News Quirks | News Quirks | Seven Days | Vermont's Independent Voice

Seven Days needs your support!

Give Now

News Quirks 

Published June 10, 2009 at 10:54 a.m.

Curses, Foiled Again Four men trying to steal a pickup truck in Jefferson County, Ark., didn’t get very far because it wouldn’t run. Undeterred, they were pushing the vehicle when a sheriff’s deputy spotted them near the county jail. Sheriff’s officials told the Pine Bluff Commercial that the vehicle wouldn’t start because it was being used for parts.

• Police released a surveillance video showing a man entering a gas station in Tacoma, Wash., carrying a stick spiked with nails and demanding money. The man hit the clerk in the hand with the stick, but the clerk punched the would-be robber in the face. He dropped the stick and fled with a bloody nose and no money.

Problem Solved Encouraging people to die at home rather than in a hospital could solve Canada’s impending shortage of hospital beds, according to University of Alberta researcher Donna Wilson. Sixty-one percent of Canadians now die in hospitals, down from 80 percent in 1994, but Wilson suggested the number drop to 40 percent because baby boomers could double the death rate in the next 20 years, tying up beds for those needing life-saving treatment or surgery.

First-Amendment Follies Authorities said Henry Gasiorowski, 60, was shot in the arm and back while hunting in Forestburgh, N.Y., when he sat behind a turkey decoy and began making turkey calls. The Times Herald-Record reported that a hunting companion heard the calls, saw what he thought was a turkey and opened fire.

Young Love A judge sentenced William Wagner, 26, to serve one to four years in prison after he admitted he rode his bicycle 180 miles from Maryland to Scranton, Pa., to have sex with a 15-year-old girl he met through the social networking website MySpace.

• A Seattle bar announced it had hired Mary Kay Letourneau to greet patrons at its third “Hot for Teacher” night. The former teacher served seven years in prison for having sex with a sixth-grader when she was a 34-year-old married mother of four. Now 47, she married the victim, Vili Fualaau, now 26, and they have two daughters together. Mike Morris, the owner of Fuel Sports Eats & Beats, said he hired Letourneau because she served her sentence, and it’s OK for the couple to have some fun.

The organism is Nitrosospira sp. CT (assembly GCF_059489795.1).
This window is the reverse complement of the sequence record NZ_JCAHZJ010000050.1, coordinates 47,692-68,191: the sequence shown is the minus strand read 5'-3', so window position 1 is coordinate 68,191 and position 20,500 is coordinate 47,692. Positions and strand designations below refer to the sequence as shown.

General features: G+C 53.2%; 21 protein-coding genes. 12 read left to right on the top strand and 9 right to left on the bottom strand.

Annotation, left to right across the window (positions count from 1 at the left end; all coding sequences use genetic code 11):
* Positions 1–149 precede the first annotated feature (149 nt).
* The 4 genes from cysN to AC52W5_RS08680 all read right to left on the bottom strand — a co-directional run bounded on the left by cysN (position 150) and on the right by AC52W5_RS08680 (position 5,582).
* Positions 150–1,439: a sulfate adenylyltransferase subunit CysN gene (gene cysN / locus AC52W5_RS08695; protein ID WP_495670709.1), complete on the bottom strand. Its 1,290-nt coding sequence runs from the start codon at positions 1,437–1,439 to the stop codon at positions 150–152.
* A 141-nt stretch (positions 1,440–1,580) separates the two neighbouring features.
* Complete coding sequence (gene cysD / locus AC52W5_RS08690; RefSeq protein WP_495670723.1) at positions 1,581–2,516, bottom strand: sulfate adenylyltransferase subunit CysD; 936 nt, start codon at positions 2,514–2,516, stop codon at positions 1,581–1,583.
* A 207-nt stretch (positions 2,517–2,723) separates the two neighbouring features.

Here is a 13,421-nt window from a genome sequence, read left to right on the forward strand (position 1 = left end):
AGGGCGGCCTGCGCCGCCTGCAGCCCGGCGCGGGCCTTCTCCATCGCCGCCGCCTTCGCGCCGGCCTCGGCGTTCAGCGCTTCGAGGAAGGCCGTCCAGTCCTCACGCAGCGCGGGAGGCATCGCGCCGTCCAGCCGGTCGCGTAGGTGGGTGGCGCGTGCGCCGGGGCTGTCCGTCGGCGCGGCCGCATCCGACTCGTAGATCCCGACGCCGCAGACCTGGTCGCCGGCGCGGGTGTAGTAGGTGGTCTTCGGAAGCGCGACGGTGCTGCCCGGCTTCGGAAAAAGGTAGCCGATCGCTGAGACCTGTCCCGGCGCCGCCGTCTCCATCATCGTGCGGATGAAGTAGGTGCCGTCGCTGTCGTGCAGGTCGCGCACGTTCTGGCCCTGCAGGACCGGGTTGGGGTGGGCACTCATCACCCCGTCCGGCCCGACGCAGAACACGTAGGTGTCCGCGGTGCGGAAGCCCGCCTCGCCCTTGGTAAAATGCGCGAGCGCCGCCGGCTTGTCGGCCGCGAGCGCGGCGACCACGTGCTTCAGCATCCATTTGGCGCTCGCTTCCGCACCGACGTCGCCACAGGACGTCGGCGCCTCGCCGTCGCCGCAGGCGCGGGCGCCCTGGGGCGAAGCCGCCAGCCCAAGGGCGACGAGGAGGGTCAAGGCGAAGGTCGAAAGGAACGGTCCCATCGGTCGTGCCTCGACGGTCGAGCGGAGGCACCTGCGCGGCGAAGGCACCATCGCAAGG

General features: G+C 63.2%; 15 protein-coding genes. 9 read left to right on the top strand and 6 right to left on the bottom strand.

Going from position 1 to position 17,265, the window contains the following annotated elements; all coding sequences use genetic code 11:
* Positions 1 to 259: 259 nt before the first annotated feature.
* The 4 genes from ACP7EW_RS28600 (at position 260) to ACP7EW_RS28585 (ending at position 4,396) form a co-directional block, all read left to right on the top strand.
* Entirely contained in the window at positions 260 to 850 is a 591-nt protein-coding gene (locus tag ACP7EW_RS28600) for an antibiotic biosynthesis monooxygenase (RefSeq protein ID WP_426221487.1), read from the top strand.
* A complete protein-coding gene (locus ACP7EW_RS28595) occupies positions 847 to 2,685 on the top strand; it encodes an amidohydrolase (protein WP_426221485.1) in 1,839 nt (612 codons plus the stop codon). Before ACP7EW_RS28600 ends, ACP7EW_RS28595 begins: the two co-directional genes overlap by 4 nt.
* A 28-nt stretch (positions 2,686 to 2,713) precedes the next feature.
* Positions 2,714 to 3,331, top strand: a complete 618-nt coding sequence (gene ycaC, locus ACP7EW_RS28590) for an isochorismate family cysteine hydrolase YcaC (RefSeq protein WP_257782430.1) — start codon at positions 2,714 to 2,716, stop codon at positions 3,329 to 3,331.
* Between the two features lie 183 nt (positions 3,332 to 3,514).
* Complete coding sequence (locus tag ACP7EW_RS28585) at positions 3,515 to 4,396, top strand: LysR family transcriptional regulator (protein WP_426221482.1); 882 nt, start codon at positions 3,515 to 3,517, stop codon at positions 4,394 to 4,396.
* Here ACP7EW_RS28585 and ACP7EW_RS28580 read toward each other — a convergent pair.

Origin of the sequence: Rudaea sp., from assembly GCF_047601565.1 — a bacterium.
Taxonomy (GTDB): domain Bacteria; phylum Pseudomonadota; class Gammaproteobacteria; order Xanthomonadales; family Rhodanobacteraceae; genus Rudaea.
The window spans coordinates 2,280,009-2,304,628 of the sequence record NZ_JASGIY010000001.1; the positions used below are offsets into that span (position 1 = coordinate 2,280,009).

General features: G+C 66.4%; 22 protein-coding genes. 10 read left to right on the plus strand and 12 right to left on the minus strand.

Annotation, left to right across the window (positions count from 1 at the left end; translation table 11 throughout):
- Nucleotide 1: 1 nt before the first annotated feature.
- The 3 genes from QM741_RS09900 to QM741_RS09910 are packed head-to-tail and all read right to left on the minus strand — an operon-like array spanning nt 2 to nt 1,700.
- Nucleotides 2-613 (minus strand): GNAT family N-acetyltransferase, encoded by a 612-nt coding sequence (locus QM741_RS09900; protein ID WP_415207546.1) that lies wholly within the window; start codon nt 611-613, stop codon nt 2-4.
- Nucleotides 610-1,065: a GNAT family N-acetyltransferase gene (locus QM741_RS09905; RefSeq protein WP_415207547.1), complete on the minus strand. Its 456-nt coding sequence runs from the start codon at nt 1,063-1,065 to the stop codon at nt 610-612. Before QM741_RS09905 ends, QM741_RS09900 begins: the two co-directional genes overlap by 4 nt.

• Federal authorities dropped their case against retired Air Force Maj. Reinaldo Canton, 45, even though he had agreed to a plea bargain to settle charges that he arranged over the Internet to meet a 15-year-old girl for sex. Canton’s attorney was granted a dismissal after citing his client’s heart condition and arguing that the stress of the case could kill him. The Salt Lake Tribune reported that Canton denied intending to have sex with the girl, who was actually an adult undercover agent, but insisted he planned to ask her why she was sneaking around behind her parent’s back and warn her that the Internet is a “scary” place.

Slightest Provocation Authorities in Volusia County, Fla., charged Joseph Frank Strauch, 82, with beating his live-in girlfriend and strangling her unconscious after he got angry about the way she loaded dirty dishes in the dishwasher. The Daytona Beach News-Journal reported that Strauch previously pleaded no contest to punching a 68-year-old man after Strauch took the man’s grocery bag and the man objected.